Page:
Comparisons of Life Images and End-of-Life Attitudes Between the Elderly in Taiwan and New Zealand


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Abstract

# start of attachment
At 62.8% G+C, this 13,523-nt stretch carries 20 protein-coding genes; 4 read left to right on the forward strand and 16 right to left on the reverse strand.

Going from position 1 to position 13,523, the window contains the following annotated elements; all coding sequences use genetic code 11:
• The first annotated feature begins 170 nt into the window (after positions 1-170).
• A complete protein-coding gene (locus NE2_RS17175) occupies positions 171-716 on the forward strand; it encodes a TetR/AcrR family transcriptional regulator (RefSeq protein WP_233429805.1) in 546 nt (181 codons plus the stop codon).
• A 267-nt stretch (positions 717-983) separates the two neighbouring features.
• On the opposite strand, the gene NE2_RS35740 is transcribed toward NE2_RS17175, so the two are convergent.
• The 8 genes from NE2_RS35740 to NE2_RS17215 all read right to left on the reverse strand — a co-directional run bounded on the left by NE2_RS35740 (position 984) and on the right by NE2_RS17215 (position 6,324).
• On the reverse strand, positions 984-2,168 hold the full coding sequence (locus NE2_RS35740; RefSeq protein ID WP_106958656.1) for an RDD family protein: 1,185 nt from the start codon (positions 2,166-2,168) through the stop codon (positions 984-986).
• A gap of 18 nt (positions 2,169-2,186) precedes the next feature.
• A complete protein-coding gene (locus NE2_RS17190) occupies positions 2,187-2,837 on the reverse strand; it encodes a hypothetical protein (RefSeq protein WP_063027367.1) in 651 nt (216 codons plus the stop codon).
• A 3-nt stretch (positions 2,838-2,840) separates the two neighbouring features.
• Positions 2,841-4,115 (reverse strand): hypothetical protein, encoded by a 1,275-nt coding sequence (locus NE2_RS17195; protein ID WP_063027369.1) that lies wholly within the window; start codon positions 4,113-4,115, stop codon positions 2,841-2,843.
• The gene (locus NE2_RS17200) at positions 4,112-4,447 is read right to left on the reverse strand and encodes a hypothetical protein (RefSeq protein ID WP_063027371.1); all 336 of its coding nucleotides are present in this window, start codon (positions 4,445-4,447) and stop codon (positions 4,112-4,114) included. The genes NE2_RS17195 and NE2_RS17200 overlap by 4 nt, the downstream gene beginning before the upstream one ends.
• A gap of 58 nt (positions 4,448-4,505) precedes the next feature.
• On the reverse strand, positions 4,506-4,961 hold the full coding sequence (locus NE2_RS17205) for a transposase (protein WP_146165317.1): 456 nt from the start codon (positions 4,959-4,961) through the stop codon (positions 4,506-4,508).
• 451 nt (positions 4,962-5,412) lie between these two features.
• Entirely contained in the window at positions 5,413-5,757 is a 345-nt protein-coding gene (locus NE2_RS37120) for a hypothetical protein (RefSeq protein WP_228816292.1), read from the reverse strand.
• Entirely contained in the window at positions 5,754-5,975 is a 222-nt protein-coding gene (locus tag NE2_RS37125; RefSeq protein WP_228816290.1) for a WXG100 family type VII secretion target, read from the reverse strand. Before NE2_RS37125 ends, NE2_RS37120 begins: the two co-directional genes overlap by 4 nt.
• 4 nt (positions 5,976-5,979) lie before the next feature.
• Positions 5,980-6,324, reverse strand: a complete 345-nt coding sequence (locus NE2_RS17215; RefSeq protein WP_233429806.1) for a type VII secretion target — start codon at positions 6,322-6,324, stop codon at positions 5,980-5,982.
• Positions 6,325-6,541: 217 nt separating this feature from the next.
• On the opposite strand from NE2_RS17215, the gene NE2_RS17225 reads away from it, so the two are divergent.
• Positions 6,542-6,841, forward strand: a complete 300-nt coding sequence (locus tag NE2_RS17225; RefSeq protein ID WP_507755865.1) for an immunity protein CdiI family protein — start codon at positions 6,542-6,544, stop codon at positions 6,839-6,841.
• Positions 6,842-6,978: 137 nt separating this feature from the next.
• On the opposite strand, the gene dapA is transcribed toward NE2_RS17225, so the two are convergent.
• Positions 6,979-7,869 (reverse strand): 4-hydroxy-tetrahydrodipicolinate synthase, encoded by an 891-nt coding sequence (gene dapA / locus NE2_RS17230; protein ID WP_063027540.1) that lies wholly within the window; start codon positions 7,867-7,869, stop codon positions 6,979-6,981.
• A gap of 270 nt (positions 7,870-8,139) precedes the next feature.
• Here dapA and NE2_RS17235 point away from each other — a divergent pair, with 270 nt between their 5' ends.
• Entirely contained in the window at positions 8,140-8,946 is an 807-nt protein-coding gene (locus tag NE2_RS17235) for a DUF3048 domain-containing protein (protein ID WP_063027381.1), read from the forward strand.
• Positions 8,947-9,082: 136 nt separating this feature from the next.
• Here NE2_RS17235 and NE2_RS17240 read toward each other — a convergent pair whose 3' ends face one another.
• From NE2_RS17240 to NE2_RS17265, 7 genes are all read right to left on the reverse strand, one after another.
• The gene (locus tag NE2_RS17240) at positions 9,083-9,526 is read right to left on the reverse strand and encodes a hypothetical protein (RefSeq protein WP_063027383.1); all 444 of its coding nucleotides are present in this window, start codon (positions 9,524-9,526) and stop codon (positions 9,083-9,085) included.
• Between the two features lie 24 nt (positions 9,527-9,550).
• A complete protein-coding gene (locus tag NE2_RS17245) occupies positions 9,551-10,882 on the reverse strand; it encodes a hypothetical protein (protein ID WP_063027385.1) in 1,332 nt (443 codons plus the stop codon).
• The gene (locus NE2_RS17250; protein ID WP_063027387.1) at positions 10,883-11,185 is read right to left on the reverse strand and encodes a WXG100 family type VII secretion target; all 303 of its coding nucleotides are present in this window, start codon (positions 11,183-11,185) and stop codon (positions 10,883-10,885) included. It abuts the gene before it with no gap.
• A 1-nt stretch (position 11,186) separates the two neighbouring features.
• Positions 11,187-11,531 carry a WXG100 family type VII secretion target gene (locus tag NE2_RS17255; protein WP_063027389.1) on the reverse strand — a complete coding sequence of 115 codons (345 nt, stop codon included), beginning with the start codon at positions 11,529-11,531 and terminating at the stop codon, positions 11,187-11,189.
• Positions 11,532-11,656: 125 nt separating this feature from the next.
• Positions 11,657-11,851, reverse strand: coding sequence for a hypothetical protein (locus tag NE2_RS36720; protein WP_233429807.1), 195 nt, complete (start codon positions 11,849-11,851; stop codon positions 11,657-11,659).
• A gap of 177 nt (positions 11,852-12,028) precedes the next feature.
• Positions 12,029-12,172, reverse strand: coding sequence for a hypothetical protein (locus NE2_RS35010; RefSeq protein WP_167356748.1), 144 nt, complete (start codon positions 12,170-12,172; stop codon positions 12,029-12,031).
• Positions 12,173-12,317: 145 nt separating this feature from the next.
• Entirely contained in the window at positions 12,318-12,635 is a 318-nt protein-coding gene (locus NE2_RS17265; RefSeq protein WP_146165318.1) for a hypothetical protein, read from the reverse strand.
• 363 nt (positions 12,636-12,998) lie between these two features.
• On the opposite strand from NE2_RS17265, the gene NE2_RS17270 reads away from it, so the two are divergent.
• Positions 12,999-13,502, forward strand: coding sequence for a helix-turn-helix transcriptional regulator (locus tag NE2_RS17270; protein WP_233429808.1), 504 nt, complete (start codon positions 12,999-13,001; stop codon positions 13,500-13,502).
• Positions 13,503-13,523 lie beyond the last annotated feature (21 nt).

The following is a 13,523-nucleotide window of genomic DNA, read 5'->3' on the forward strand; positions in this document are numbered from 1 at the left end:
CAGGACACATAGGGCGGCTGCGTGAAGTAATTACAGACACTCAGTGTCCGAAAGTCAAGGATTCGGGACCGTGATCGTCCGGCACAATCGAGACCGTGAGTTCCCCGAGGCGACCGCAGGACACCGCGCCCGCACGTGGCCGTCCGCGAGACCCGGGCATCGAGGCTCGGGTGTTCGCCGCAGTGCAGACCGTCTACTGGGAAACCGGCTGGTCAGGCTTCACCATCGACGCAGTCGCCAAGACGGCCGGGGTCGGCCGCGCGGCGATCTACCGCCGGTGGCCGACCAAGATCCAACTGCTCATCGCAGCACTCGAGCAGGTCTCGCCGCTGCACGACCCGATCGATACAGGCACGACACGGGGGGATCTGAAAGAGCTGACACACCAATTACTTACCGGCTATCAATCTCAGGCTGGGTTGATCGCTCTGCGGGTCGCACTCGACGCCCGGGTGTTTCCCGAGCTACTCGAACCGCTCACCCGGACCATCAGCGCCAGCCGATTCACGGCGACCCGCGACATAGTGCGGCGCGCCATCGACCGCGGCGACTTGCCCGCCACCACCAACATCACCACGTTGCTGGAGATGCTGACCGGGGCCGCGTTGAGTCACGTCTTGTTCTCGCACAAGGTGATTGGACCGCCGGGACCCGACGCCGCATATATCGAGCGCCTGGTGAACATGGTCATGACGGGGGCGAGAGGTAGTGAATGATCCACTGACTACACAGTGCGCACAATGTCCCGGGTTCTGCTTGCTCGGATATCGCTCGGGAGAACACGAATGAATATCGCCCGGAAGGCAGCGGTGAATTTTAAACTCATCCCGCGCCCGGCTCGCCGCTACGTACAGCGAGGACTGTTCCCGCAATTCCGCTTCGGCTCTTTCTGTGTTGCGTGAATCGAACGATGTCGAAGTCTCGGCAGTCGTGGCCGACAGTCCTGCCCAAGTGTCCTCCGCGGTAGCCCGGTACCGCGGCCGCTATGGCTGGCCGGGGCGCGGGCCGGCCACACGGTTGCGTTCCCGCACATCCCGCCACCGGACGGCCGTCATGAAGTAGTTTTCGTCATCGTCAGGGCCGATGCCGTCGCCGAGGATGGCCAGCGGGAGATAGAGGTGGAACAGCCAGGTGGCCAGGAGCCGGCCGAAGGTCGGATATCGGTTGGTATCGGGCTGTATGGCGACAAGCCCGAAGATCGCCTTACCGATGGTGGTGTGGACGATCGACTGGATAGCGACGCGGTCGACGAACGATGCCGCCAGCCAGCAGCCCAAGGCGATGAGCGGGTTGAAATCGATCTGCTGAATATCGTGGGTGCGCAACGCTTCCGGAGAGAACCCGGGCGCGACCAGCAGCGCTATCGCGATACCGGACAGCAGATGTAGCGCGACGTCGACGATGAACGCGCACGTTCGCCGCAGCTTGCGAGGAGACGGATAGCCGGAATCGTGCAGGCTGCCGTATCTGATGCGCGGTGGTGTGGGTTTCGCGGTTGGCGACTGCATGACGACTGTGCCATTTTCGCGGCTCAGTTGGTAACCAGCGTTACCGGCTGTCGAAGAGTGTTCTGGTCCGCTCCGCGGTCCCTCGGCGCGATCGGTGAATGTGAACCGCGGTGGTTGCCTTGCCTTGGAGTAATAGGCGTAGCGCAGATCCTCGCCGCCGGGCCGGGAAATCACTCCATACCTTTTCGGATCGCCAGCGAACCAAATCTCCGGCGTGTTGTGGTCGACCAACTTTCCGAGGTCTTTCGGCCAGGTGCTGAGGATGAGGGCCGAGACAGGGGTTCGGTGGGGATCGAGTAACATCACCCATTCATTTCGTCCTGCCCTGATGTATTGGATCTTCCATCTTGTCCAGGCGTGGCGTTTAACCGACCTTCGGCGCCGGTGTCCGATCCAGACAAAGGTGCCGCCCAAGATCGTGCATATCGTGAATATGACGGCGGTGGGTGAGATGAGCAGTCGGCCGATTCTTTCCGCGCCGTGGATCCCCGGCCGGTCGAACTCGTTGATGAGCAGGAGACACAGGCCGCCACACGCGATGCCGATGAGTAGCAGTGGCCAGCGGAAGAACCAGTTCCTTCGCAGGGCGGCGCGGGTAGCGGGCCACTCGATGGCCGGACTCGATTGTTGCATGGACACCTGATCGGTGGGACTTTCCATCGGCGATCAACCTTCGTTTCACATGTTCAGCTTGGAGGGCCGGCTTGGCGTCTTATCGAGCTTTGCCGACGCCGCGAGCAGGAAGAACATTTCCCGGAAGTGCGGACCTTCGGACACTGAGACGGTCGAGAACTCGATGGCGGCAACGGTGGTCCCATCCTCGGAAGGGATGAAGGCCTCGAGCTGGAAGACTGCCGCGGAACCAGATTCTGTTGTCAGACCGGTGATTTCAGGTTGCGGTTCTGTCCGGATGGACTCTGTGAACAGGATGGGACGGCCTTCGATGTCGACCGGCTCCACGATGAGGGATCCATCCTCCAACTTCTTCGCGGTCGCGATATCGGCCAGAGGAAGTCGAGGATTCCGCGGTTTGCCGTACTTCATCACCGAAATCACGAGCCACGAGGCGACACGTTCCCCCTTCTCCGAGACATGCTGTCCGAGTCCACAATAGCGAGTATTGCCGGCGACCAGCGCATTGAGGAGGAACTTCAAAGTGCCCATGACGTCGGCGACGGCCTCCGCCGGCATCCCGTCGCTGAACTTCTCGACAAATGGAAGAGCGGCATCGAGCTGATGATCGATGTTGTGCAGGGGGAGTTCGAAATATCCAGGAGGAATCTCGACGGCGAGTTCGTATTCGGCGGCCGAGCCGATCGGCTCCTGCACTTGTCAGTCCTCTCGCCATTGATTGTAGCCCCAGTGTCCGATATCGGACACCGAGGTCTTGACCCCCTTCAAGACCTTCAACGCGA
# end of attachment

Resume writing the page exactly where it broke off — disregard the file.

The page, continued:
Rapid advances in medical technology may in the near future make “natural” aging and old age diseases the main causes of human death in affluent societies (apart from accidents). When dealing with end of life issues, medical sociology will need to focus more on life and death in seniors. Understanding the attitudes of older persons toward life and death is important for both performing end-of-life medical care and in developing end-of-life policies. Descriptive bioethical analysis of attitudes in different cultures can aid a fuller understanding of the views inside each culture and the trajectories of conflict situations within each culture. In-depth interviews were conducted with 112 senior citizens in Taiwan and with 25 senior citizens in New Zealand. All interviews were transcribed verbatim; qualitative data analysis was used to examine people's views on life and death. Their images of life and end of life attitudes were compared. Analysis of the key concepts they mentioned revealed distinctive views in life attitudes between these two groups. However, in spite of differences in culture and traditions, most life and end-of-life attitudes among elderly people in the two groups were rather similar. According to these similarities, an interpretation of these values was made within a Confucian and Taoist framework that might be applicable to non-Eastern cultures as well.

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